I suspect that some people view our lives as being quaint. Maybe even a little backwards. They hear about Fin and Rye wanting to be trappers, or about how they got their first knives when they were four, or about how they can identify every tree in our woodlot from 30 paces, and they think it’s all well and good but not actually very realistic, because the real world does not run on fur and blades and timber. It runs on finance and code. On buying low and selling high. On convincing people to trust you more than they trust themselves.
Is it presumptuous of me to suggest that our life – our world – is no less real than any? Because to be honest, it feels to me as if gathering mushrooms from the forest with my son to cook with a steak from the cow I shot only a few weeks prior is plenty real. I watch my boys carving with their knives, their skills honed by years of practice (and yes, a bit of spilled blood) and I see how they’ve learned to hold within themselves the competing senses of respect for the blade’s ruthlessness and their own feeling of confidence. Competence. In the comments to my Outside article, someone scoffed at our fear of having our children tested, and it was a mean-spirited comment, but I had to chuckle. Tested? I’ll show you a 9-year old refusing to let me put down an ailing buckling from his doe and instead pulling the trigger himself. I’ll show you him crying in the aftermath of the shot he didn’t want to take but knew he must. Yeah, I’d say they’re tested.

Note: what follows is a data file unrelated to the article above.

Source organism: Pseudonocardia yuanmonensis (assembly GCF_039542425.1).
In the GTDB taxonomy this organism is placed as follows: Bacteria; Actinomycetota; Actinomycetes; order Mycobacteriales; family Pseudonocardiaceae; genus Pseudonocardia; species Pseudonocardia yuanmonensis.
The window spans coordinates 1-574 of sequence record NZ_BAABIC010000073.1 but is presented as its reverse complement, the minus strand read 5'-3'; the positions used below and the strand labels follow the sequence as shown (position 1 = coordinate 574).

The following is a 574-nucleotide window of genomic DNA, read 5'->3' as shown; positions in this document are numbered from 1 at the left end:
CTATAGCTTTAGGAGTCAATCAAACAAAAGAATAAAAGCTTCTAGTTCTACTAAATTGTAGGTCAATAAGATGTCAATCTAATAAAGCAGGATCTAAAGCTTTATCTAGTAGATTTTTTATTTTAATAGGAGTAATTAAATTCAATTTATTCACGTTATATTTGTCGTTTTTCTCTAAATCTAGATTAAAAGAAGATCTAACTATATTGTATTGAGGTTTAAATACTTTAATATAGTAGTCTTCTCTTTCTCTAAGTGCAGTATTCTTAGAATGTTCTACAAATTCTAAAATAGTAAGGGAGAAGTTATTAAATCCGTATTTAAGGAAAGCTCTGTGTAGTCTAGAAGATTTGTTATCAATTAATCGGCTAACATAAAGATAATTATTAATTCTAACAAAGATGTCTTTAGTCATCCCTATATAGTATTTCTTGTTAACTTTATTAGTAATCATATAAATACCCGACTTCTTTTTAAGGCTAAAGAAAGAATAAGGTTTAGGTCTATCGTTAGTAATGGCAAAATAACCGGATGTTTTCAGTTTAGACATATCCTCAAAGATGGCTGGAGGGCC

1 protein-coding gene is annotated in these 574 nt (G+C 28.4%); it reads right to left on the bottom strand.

What is the real world? Is it the one I keep hearing about, the one that’s going to eat my sons alive for not having followed the prescribed path, for testing themselves by bullet and blade, rather than pencil and paper? Is it the one that’s going to punish them for their parents’ naiveté that resourcefulness and curiosity and self-confidence are enough? Or is it the one we awaken to every day, the sun burning through the soupy September mornings, the animals going about their daybreak rituals, the pasture grass rimed in first frost?